Join 3,494 readers in helping fund MetaFilter (Hide)

Tags:

Credit Counselors?
February 17, 2005 12:53 PM   Subscribe

Do you have experience, good or bad, with a credit counselor or consolidation firm that you'd like to share?

I've heard that credit card companies don't consider someone in danger until they've accumulated debt in the order of 3 times their annual salary, which is mind-boggling. I'm nowhere near that (nowhere near my salary, thankfully), but I'm irresponsible enough to have accumulated some high APRs on three cards. I've been paying down my cards for a couple of years, but as soon as I get some breathing room on one or two of them they immediately decrease my limit. (I don't use any of them, I only use my AmEx which I pay off religiously.) Calling them to ask for lower rates, etc, has no effect,

It's time for me to get some help. I'm not drowning, but feeling the current a bit. I know this type of action is likely to be a knock on my credit rating, but better a small knock now than a big crash when an emergency comes along and I have no cash to keep paying down debt.

I know the theory (someone, on my behalf, consolidates my debt into one payment), but most of the firms that advertise seem slimy (non-profit doesn't mean they aren't in it for the money). Any first-hand experiences you can pass one? Any companies/individuals you can recommend?
posted by o2b to Work & Money (16 answers total)
 
The company I was involved with (American Debt Management I believe) wasn't making payments on time, and they took out a huge fee.
posted by drezdn at 1:06 PM on February 17, 2005


My experience is from several years ago (c. 1996-98), but I used Consumer Credit Counseling Services in Chicago (they were the main non-profit game in town at that point, I believe) and they helped a lot in getting some credit card debt and other misc. debt well under control. Their monthly fee was quite small (something like $5?) and as far as I know they paid everything on time and correctly.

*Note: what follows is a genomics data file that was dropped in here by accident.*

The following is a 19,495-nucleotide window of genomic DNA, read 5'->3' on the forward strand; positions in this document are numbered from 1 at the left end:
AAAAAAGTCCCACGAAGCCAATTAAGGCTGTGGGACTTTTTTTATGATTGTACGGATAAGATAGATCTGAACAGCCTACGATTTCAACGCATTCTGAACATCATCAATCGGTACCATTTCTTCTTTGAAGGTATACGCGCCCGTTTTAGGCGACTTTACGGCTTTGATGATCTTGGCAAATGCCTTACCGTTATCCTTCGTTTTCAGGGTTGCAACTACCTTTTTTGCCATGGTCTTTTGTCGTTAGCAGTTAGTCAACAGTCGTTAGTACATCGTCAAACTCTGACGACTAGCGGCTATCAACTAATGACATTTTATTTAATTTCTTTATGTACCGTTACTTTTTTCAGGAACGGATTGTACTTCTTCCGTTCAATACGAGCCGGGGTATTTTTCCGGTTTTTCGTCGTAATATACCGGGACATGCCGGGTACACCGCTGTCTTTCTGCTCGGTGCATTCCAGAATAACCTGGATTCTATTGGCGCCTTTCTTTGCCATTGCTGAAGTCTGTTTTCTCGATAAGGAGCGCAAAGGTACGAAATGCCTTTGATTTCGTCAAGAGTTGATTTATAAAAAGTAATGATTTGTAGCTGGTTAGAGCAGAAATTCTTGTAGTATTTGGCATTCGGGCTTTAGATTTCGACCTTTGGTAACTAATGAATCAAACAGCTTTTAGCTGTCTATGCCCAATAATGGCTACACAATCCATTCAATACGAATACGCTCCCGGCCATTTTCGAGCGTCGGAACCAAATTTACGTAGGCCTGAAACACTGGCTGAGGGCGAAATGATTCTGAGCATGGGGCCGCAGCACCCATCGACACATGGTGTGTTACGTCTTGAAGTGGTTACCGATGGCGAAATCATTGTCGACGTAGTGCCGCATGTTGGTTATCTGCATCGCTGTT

A few years later, though, when I needed to get records from CCCS to prove that there was an error on my credit report, they said they didn't keep records "that long" -- meaning more than a year or two after a client had finished going through counseling. (This was a pain, because Best Buy was continuing to list my account with them from the early '90s as never having been paid off, despite the fact that I'd paid it off many years previously. It's finally rolled off my credit report now, but it should have rolled off much earlier.)
posted by scody at 1:14 PM on February 17, 2005


So far my spouse and I have been really pleased with Take Charge America. MBNA actually referred us to them as not all credit card companies work with all credit consolidators.
We pay a fee monthly and they negotiated fairly good interest rates and the best thing is we just get automatically debited monthly and will be out of this debt in 4 years. They have been very responsive whenever I have called and send a monthly statement. You also continue to receive your credit card statements and can watch your balances go down.
posted by mookie at 1:16 PM on February 17, 2005


If your only worry is high-interest credit card debt, why not look into a debt consolidation loan? Pay them all off flat, and then just make loan payments. And chop the cards into confetti.

Now, if you're defaulting on any or all of them, that's another story.

Seems like that wouldn't be as bad as a credit counselor in terms of your credit report.
posted by Kellydamnit at 1:18 PM on February 17, 2005